It’s been 20 months since Vijender Singh fought, and won his first ever bout as a professional boxer. Since then his undefeated record has gone up to eight wins – seven as knockouts. He stands as the holder of the WBO Asia Pacific Super Middleweight title, and in his next fight, there’s a chance to also win the WBO Oriental Super Middleweight belt, when he takes on Zulipikaer Maimaitiali of China. Rather, he’s expected to do so. But for all the 31-year-old’s experience – albeit as an amateur – and his storming start in the pro stream, there is still a while to go before he can be ready for a world title bout.
“He’s still five or six fights away from a world title (match),” says Neerav Tomar, head of IOS Boxing Promotions that handles the pugilist. “So there will be more interesting fights for Vijender on the way.”
Despite Vijender’s popularity in India, garnered by the bronze medal he won at the 2008 Olympic Games in Beijing, the veteran is still considered a beginner in the professional stream. It’s a tag that hasn’t given him the liberty of competing against the bigger names in the sport. Instead he’s had to fight against relatively low profile athletes – whom he’d pummel through with relative ease.
“There’s nobody in the division who Vijender can’t beat, because he’s at that high level now,” says Lee Beard, who has coached the Indian since he turned professional in 2015. “But there’s no point rushing into that position (world title bout) and losing it because of lack of experience. You can’t just go into professional boxing and start jumping into opponents of a certain level. Everybody has a progression way of going forward.”
In Maimaitiali, Vijender will fight an undefeated boxer who has fought nine bouts, winning eight and drawing one. The journey in the professional stream has been one that has needed Vijender to be far more patient compared to what was needed of him when he was an amateur boxer. “I didn’t expect that it will be that long (to get to the top),” he says.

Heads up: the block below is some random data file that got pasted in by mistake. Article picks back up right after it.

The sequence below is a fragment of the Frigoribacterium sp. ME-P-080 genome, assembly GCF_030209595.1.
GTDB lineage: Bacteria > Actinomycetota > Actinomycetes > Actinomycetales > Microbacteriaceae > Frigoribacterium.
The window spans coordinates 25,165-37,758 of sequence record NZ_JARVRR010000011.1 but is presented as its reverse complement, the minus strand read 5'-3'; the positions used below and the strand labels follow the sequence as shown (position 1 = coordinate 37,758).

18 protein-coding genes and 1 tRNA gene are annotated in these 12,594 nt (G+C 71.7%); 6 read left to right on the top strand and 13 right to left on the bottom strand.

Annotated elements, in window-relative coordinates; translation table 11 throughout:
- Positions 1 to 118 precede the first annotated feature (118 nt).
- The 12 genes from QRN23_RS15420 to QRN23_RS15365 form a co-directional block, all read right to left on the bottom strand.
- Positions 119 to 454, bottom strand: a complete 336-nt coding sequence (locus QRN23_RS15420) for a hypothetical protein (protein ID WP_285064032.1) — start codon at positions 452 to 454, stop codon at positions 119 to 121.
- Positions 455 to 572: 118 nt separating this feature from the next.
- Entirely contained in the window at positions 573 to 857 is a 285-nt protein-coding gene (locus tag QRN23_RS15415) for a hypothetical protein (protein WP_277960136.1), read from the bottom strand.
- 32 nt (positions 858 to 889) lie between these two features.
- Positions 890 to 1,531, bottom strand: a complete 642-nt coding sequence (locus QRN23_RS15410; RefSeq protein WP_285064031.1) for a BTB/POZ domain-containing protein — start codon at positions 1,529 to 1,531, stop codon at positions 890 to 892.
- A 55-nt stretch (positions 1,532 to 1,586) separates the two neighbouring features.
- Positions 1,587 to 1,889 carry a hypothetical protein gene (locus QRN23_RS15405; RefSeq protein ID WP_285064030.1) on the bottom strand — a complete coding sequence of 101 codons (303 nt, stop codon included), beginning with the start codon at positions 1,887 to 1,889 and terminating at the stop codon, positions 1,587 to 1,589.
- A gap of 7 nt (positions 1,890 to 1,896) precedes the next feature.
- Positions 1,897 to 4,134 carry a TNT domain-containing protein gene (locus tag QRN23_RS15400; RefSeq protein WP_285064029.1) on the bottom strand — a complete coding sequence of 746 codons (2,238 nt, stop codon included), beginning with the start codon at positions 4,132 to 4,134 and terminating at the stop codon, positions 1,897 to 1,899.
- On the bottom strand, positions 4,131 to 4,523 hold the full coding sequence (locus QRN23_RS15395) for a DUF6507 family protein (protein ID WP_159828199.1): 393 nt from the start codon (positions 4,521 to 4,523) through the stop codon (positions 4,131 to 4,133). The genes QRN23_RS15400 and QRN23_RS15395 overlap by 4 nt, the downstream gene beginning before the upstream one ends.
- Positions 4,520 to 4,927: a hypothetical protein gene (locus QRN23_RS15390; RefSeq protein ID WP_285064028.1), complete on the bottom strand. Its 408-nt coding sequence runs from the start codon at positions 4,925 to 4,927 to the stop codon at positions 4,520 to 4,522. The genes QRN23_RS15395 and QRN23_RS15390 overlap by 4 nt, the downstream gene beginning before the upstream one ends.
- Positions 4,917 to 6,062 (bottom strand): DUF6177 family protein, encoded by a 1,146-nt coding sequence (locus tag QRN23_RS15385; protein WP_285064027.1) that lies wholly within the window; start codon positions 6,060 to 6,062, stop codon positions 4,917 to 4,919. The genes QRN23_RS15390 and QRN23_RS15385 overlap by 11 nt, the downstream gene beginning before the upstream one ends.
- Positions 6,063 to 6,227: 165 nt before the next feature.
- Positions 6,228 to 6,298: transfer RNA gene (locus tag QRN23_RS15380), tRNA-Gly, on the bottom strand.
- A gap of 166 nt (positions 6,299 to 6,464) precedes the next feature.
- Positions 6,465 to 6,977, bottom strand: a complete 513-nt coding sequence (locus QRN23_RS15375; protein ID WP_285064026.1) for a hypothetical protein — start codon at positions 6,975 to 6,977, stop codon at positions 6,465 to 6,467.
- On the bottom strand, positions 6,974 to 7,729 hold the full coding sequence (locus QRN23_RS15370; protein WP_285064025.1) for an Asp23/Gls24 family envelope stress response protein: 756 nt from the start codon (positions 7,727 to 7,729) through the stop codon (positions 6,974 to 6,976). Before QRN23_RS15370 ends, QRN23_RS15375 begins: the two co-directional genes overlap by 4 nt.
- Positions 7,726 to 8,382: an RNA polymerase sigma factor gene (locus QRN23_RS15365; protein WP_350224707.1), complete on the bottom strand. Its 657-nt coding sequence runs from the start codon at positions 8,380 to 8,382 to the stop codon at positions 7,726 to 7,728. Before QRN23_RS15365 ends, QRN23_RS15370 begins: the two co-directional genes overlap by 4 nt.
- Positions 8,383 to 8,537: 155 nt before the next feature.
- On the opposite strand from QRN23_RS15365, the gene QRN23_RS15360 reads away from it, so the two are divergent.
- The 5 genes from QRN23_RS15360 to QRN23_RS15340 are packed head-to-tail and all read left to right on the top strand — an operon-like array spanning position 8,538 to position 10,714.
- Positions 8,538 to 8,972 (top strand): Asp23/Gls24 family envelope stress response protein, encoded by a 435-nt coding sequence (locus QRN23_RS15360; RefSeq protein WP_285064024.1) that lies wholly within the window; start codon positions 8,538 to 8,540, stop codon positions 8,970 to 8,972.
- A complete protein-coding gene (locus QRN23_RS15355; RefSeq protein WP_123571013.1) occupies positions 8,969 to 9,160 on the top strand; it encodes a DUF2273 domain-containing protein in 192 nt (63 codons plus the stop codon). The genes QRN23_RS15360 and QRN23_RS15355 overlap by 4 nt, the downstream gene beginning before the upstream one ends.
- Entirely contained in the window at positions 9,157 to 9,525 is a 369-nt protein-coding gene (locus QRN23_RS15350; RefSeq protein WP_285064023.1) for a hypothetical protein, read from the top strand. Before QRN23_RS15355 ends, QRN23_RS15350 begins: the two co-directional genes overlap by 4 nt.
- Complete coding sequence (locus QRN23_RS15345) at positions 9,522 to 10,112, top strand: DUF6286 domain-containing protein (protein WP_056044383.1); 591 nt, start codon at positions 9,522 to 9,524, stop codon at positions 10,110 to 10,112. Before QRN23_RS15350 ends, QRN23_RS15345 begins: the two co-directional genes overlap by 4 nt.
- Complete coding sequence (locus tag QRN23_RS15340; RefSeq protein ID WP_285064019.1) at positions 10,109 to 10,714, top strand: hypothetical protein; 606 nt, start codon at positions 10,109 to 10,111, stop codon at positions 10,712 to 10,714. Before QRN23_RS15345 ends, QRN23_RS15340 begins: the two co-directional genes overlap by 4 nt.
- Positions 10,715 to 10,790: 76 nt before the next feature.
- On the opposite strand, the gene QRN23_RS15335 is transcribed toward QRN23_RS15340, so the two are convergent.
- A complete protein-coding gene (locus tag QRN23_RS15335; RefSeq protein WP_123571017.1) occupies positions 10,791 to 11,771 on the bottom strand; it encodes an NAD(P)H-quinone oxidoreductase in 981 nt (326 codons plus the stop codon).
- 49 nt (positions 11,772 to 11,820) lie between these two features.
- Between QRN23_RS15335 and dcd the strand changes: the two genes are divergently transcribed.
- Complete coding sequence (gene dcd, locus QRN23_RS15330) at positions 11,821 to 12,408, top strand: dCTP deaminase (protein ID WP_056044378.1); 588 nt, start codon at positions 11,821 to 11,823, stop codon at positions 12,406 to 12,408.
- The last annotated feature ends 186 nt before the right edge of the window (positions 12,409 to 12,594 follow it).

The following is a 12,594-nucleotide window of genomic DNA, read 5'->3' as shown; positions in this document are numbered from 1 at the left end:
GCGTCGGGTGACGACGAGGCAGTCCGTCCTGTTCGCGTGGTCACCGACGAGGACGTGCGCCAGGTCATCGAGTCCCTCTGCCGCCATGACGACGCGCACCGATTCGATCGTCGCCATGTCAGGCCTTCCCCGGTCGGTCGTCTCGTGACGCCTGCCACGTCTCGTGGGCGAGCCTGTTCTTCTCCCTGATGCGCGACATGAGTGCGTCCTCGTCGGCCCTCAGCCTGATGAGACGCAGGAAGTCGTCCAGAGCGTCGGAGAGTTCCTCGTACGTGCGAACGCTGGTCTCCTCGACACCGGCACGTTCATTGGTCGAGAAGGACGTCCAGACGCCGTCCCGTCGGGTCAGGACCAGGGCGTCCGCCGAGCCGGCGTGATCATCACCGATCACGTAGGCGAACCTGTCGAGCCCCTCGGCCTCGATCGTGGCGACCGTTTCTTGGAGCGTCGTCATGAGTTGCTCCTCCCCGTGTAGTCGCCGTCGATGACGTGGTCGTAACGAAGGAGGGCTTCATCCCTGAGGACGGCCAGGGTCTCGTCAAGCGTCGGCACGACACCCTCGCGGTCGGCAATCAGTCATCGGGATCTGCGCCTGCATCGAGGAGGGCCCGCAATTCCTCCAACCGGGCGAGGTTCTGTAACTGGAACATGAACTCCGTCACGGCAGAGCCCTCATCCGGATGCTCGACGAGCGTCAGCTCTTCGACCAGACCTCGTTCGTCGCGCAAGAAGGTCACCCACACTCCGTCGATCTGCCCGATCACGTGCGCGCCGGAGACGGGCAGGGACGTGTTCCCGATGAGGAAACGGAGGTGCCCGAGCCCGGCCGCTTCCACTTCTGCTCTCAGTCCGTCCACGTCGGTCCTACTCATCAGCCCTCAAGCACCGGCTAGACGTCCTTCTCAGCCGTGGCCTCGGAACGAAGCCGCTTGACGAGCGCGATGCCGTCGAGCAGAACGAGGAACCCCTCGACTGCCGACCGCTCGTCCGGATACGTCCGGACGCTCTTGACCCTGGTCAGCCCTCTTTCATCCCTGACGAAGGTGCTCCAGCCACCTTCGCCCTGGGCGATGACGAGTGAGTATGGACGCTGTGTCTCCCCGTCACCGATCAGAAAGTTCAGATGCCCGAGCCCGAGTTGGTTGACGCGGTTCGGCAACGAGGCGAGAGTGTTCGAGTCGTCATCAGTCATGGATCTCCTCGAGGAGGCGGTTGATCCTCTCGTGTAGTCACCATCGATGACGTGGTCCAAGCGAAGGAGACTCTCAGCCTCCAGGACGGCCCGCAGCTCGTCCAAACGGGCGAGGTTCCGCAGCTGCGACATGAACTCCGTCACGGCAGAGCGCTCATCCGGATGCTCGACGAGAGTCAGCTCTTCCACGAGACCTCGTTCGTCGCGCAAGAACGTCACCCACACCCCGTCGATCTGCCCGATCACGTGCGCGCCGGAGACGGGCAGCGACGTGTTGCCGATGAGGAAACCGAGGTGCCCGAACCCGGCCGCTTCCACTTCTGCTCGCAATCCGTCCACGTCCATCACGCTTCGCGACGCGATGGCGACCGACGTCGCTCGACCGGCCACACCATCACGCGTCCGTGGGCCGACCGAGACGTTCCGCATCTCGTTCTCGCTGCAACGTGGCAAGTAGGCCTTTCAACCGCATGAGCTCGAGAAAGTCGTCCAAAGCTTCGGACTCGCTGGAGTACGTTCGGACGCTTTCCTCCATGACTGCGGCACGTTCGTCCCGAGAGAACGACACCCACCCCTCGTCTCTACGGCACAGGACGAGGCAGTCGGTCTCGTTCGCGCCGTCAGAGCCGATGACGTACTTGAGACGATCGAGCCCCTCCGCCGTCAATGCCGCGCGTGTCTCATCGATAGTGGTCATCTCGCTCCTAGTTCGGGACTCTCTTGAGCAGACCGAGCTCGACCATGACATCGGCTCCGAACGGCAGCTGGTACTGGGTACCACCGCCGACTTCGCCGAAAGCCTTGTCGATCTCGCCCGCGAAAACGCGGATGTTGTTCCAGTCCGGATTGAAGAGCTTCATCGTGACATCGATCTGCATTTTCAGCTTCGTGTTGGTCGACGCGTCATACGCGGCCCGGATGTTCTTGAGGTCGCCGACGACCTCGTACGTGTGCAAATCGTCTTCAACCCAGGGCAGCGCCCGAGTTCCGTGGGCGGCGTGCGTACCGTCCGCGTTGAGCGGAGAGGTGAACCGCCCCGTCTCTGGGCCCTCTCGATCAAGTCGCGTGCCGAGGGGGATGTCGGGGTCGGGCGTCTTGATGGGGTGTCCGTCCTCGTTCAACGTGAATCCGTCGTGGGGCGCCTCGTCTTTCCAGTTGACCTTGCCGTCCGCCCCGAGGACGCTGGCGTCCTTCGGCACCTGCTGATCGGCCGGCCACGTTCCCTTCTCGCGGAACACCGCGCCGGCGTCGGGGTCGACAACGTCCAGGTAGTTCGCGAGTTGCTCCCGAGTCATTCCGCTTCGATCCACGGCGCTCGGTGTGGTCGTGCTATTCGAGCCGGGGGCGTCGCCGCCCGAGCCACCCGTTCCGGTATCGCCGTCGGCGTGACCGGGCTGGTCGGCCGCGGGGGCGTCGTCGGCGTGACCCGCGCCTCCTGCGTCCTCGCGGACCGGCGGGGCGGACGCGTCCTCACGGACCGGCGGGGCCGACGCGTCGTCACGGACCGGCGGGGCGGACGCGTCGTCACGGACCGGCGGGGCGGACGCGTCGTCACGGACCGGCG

Shortly after bursting onto the scene, starting with a silver at the 2006 Commonwealth Games, he raked up another runner-up finish at the World Championships a year later. Then came the bronze in Beijing – making him the first Indian pugilist to win an Olympic medal.
Still, the Haryana lad asserts he’s in no rush to push forward. “I’ve got no deadline for when I want to be fighting for the world title. I don’t see myself being a world champion in the next two years. I’m taking it one by one. I’ll play this Chinese guy, then maybe my ranking will go up and I’ll try for another title,” he says. “I’m not looking for a world title yet. I don’t know when it will happen though.”
Time, in fact, does come in handy when it comes to the professional stream. As an amateur, the dates for major events are fixed, be it the Commonwealth Games, Asian Games or the Olympics. But in a pro fight, the boxers can compete when both feel ready. “If you get injured before the bout, the fight can be pushed to another month so you can recover. The power to decide is with the boxer because it’s about putting up a good show,” he says. “And winning,” he adds as an afterthought.
Which is what makes Vijender’s cautious approach all the more important. Especially since he’s 31 and competing in a sport that is heavily populated with younger talent. So much so that while a loss for Maimaitiali will see him lose his title, the 23-year-old is not too concerned about the result.
“If I lose the fight, I still have the chance to learn the lesson and try again. But Vijender, he’s almost 10 years older than me, he will not have the chance to recover,” says Maimaitiali. There’s over a month before Vijender takes on his Chinese opponent for a chance of winning a second title. But it’s been a near-two-year journey that will go on for a while before he gets the chance of reaching the higher annals of the sport. When asked how the journey has been, Vijender offers: “Haan yaar, so far theek hai. Everything is alright. Bas chalta rahe aise he.”